Harris had a privileged upbringing in the wealthy Massey-Harris family in Ontario. From 1904 to 1907, he studied in Berlin, Germany with Franz Skarbina, Fritz von Willie and Adolf Schlabitz. On his return to Canada, he became a charter member of the Arts and Letters Club in Toronto, where he met most of the future members of the Group of Seven. Harris, along with the patron Dr. James MacCallum, financed the building of the Studio Building in Toronto, which opened in 1914, and kept his studio there, along with other Group of Seven members.
From 1910 to 1918, Harris painted the urban landscape of Toronto. In 1913, an exhibition of modern Scandinavian painting at the Albright Gallery in Buffalo had a profound effect upon Harris, due to its bold expression of raw northern landscape. After this, began to paint beautiful snow scenes as well as the urban scenes.
Another shift took place around 1918 when Harris traveled to Algoma on a sketching trip with fellow Group of Seven artists using a railway box car as a base. His work became more rugged and dramatic, and was shown in 1920 in the first Group of Seven exhibition, which established the presence of a new landscape school.
A pivotal experience occurred in 1921, when Harris went to the shore of Lake Superior, producing stark and compelling paintings of this region. His style of reducing the landscape to its essential form, and his interest in the spiritual in nature grew, and 1924 saw his first visit to the Rockies, and the start of his powerful mountain paintings. He also traveled to the Arctic, and was inspired by the sculptural landscapes there.
In 1934 Harris married his second wife Bess Housser, and relocated to Hanover, New Hampshire. He then moved to Sante Fe, New Mexico in 1938, where he became one of the founding members of the Transcendental Painting Group. Harris’s expansive beliefs based on Theosophy led him to explore abstraction deriving from the spiritual energy emanating from nature. Harris might have stayed in Sante Fe if it were not for the intervention of World War II. Canada, having declared war on Germany, set restrictions on funds leaving the country and, unable to get the money they needed to live on, the Harrises returned to Canada in 1940 and later that year settled in Vancouver. Harris continued with his abstract work, while becoming deeply involved in the Vancouver art scene. He served as an executor of Emily Carr’s estate and established the Emily Carr Scholarships, was the chair of the exhibitions committee at the Vancouver Art Gallery, and in 1944 became the President of the Federation of Canadian Arts. In 1960 he was appointed to the board of the National Gallery of Canada.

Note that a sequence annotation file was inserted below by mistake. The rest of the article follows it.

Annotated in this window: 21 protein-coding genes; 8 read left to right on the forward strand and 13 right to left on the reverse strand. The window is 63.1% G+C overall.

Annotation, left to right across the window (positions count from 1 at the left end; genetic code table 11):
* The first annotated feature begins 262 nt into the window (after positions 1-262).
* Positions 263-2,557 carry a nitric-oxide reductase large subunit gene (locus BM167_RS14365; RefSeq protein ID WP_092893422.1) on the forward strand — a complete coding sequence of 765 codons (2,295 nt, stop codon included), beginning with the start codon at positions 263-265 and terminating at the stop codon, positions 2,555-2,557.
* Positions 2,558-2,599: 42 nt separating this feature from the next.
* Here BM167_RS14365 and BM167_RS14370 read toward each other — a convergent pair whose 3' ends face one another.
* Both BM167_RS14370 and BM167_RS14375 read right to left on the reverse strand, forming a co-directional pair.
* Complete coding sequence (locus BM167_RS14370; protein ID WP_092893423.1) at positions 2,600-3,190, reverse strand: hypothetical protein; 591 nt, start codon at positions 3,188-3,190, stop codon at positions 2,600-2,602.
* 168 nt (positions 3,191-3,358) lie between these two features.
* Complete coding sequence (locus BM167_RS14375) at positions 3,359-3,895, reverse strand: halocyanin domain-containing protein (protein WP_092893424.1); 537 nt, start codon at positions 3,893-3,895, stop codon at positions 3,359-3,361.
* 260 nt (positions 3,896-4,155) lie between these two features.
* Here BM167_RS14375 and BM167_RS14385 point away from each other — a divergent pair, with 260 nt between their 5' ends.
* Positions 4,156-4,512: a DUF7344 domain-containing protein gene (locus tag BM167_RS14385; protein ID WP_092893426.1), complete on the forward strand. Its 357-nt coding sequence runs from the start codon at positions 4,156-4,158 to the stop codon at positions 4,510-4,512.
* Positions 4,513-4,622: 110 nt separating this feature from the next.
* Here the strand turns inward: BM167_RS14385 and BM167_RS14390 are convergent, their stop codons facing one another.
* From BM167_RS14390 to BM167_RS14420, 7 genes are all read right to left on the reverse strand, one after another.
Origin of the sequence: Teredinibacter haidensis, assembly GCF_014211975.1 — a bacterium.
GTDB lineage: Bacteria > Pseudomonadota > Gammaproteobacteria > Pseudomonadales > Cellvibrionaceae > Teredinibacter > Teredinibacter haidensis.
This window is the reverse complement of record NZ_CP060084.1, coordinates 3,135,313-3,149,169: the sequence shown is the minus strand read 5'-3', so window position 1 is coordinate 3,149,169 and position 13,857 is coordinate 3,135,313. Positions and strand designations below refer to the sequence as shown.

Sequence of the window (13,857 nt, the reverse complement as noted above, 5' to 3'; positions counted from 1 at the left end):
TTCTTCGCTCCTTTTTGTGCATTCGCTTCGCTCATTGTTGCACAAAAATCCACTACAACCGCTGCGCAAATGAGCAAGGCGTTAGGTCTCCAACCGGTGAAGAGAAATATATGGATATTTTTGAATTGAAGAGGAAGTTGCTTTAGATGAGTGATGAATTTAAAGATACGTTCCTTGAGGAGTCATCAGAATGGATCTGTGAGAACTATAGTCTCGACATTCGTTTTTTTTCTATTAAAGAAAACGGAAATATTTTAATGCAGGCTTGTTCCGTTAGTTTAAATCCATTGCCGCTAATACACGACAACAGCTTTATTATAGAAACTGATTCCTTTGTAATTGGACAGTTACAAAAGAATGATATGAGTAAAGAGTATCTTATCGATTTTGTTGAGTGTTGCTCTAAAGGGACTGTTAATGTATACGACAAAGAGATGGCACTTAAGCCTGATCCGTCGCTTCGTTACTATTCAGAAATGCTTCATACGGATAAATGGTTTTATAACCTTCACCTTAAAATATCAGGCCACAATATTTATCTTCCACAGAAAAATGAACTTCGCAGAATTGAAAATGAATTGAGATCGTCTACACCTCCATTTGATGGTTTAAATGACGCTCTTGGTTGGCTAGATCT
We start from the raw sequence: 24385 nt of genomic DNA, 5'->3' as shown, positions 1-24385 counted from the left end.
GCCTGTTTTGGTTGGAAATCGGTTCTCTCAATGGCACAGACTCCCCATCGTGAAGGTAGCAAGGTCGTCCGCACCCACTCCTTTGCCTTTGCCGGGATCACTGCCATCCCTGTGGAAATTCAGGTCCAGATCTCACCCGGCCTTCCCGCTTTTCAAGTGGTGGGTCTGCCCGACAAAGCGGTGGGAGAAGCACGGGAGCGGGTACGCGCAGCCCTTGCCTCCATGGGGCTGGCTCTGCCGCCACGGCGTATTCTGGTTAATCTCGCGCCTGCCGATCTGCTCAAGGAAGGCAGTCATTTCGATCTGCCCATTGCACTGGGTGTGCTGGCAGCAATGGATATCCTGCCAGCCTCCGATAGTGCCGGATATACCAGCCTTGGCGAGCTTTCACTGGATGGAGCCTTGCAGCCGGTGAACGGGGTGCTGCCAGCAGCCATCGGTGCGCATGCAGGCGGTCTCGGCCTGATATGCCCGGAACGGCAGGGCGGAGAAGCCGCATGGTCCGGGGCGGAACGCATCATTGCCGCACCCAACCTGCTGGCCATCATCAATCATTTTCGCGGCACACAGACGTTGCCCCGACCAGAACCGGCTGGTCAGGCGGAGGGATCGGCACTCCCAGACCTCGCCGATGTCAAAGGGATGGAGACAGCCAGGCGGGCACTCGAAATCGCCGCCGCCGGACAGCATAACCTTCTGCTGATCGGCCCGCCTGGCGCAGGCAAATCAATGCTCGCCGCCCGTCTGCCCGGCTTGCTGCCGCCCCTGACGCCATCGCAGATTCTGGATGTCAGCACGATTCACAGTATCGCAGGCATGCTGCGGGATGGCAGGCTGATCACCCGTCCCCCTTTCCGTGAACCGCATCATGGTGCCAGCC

Harris’s life was a transformative one, beginning as a powerful nationalistic landscape painter, then evolving into abstraction which transcended borders.
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